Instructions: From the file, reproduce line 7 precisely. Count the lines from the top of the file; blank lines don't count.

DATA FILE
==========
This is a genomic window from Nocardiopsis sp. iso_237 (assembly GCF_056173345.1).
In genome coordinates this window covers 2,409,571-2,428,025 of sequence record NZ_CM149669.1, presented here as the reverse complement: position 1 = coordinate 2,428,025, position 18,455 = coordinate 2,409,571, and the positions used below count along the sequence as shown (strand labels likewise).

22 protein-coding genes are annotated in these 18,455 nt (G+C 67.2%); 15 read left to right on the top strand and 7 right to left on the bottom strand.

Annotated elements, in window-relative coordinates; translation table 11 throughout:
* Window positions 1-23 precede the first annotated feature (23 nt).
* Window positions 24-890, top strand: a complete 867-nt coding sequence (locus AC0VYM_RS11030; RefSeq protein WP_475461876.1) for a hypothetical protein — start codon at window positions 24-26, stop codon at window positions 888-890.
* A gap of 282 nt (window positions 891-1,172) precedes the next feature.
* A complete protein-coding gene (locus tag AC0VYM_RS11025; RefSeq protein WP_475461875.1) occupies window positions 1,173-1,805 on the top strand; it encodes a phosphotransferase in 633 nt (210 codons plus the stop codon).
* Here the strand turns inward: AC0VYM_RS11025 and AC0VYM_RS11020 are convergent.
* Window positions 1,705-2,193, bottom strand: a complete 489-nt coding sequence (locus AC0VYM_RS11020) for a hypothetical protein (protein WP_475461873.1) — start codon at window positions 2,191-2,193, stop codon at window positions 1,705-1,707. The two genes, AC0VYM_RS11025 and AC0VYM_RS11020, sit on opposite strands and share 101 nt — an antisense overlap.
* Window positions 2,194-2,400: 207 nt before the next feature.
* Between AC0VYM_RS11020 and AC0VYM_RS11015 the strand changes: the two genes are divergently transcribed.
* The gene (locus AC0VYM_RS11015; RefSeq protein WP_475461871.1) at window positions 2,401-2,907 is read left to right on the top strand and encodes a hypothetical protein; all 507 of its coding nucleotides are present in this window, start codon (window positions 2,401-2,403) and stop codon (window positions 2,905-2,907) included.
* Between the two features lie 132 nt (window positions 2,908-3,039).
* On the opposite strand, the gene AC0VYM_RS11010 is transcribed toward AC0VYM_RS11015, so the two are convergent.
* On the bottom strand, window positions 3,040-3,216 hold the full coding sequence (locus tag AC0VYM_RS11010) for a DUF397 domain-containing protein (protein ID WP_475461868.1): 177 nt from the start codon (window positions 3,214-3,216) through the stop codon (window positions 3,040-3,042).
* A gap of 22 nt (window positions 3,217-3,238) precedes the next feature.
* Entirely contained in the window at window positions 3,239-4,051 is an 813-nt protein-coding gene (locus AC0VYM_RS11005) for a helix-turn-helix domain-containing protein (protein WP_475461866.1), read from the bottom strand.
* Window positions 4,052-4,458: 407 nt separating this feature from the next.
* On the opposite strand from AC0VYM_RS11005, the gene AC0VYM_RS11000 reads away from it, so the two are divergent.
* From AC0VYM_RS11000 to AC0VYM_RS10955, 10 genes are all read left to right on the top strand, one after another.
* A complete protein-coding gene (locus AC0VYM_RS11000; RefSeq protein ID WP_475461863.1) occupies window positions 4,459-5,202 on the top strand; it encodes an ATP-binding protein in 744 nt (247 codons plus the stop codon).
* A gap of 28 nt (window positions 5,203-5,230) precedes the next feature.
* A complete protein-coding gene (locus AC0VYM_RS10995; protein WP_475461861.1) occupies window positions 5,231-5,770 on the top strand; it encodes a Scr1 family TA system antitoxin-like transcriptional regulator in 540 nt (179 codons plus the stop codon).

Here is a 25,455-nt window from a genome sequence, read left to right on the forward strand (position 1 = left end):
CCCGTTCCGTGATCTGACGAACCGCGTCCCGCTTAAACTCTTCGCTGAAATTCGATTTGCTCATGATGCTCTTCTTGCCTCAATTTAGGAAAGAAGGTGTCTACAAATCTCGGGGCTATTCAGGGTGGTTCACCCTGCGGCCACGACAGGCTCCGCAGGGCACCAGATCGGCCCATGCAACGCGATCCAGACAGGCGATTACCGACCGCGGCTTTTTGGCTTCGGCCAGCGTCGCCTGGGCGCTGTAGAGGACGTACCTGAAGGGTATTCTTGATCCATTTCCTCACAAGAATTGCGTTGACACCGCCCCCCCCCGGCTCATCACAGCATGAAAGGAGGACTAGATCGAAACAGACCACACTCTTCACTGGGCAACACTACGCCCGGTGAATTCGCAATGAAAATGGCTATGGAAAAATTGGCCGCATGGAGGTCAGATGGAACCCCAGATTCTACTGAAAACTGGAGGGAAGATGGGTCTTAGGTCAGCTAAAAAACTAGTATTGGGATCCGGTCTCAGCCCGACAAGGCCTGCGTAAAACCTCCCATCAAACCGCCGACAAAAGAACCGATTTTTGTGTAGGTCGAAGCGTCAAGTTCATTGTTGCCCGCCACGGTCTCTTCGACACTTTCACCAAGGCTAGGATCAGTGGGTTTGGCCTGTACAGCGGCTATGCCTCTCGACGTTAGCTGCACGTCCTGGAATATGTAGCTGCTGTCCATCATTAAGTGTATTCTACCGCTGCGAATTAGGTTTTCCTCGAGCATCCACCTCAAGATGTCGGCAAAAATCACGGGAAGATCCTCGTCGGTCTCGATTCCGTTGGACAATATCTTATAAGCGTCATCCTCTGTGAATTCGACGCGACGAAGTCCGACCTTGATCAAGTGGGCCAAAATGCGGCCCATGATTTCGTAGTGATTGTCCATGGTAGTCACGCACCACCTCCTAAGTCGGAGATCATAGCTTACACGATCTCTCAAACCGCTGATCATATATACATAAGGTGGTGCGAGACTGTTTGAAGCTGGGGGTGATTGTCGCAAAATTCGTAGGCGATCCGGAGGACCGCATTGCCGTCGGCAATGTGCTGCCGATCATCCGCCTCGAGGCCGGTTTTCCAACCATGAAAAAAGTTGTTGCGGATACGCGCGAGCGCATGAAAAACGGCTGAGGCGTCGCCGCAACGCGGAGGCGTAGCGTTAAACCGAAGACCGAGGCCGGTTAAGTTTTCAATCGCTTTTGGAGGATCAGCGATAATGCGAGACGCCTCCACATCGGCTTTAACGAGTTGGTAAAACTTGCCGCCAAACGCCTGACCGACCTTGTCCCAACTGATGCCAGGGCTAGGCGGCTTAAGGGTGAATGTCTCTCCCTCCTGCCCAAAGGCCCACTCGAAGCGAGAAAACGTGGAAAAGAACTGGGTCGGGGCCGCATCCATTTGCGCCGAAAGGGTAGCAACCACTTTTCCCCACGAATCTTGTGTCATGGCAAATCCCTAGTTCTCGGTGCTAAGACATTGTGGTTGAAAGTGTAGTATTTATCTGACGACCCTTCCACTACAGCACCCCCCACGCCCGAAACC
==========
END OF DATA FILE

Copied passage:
* A gap of 282 nt (window positions 891-1,172) precedes the next feature.